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Why Surgeries Need To Create Value For Communities

A surgery can contribute immensely to a location. More importantly it has to have a commitment to a community.

Surgeries and their immediate environments need to serve a purpose; otherwise they are just bricks and mortar. Many surgeries have charm, authenticity and heritage, but are not necessarily DDA (Disability Discrimination Act) compliant and able to deliver modern day primary care services.

One of the biggest requirements for developers of primary care centres is to assist GPs to deliver a modern primary care service within a modern facility. Associated with this is the ability to reinvigorate spaces and the people who interact with them.

Shopping and the delivery of entertainment is changing rapidly. Communities that were once held together by the local hall and surgery provision has been superseded by a digital revolution that we are all part of (and embracing). Surgeries represent a service delivered to people. This will never change.

It Works. An Example From Sturminster Newton Medical Centre, Dorset



Sturminster Newton, Dorset represents a town centre that has a focus driven by the people who interact on a daily basis. The surgery represents a key part of it.

Charles Higgins Partnership were initially invited to help generate a discussion with the doctors who were looking to relocate from their existing surgery that they had grown out of. The 7.5 acre former livestock market within the centre of the town was under option to be developed into a housing estate .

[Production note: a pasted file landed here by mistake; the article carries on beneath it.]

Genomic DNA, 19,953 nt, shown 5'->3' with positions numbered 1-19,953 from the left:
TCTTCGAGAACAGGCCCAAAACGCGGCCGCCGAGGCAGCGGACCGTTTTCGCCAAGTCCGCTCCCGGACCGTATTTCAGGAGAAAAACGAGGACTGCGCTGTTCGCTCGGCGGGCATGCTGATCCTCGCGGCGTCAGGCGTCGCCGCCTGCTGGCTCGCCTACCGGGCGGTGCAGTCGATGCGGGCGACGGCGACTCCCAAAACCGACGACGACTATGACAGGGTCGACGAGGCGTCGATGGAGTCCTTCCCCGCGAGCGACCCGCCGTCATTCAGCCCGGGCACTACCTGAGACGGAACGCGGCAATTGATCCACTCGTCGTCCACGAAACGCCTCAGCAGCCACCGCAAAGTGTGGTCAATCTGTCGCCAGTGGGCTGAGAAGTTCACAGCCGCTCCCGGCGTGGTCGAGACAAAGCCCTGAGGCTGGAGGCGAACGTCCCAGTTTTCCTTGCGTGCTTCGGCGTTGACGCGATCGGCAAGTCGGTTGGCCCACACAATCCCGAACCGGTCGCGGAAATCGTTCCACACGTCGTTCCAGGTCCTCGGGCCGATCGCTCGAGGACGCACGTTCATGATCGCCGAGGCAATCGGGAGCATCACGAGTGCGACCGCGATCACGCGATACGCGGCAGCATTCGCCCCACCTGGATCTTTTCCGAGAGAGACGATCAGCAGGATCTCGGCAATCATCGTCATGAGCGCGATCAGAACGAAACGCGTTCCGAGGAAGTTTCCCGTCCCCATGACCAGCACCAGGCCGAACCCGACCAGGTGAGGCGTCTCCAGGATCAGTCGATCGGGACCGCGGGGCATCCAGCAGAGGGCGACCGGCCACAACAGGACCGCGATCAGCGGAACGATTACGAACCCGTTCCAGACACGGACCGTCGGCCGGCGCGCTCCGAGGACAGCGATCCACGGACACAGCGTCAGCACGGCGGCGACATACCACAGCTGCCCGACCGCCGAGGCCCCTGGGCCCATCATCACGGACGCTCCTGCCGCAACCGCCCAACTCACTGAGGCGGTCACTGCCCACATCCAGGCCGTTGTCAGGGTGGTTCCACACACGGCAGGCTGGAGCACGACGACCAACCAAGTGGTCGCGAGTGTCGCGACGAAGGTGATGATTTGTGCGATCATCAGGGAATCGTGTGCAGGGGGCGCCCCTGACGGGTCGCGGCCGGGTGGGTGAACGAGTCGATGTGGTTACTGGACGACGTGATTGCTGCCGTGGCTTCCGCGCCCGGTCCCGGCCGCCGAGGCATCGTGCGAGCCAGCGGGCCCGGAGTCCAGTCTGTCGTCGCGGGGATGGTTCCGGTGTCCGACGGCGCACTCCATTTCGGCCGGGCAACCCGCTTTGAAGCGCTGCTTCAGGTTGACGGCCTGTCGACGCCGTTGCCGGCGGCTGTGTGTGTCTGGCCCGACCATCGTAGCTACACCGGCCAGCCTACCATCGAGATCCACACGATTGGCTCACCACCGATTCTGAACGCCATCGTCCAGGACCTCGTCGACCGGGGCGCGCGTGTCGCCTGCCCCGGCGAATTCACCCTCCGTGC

As the conversation advanced, it was agreed to develop the community discussion to identify where the GPs saw their service best located. This brought additional groups to work in partnership with Charles Higgins, notably the local supermarket (CoOp), the community centre and the local community company. The vision was to create a newly developed environment for the town centre. This included a 300-seat theatre, a covered market area, Town Council offices and commercial office space to rent. Complimentary additions included better-designed roads within the town centre and more protected walkable areas to help reinvigorate the town.

As the delivery of GPs services change, so does the environment they are part of. Generating spaces where people feel comfortable and valued also drives value for others.

Reinvigorating Shelley Manor, Boscombe Bournemouth



Bournemouth’s Shelley Manor Medical Centre is a modern GP practice made out of the ruins of an old manor house. This space at Shelley Manor was also originally proposed, by the council to be turned into residential apartments. Shelley Manor is now recognised as the oldest non secular building in Bournemouth (1801).

Within the site of the medical centre is the historic Shelley Theatre, which is currently being restored to its former glory. This is an important space for people to interact and to encourage and support community involvement.

Providing A Voice And A Focus

For both Sturminster Newton and Shelley Manor projects, two of the biggest assets provided were a voice and also a focus.

Working with GPs and local groups, success is driven by an organic approach where a dialogue is encouraged, opinion is shared and opportunities are developed for a community to form itself. If this type of conversation is not encouraged then key community spaces become more recognised for unconsidered space, rather than provision of services for the people who require it.

Neighbourhoods can be built around the axis of the surgery if they are planned for. They play a focal point for any community. Success for a new surgery environment is attributed to reinvigorating and also preserving spaces that are used by the public.

It all starts with a conversation. It would be good to hear from you. Call Jon on 01202 744990 or email jon@charleshiggins.co.uk


“To end my working days in such a place considering that 31 years ago when I started we worked from two very small rooms. It’s been magnificent.”

Dr Geoff Walder, Retired Senior Partner, Lilliput Surgery, Sandbanks

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© 2013 Charles Higgins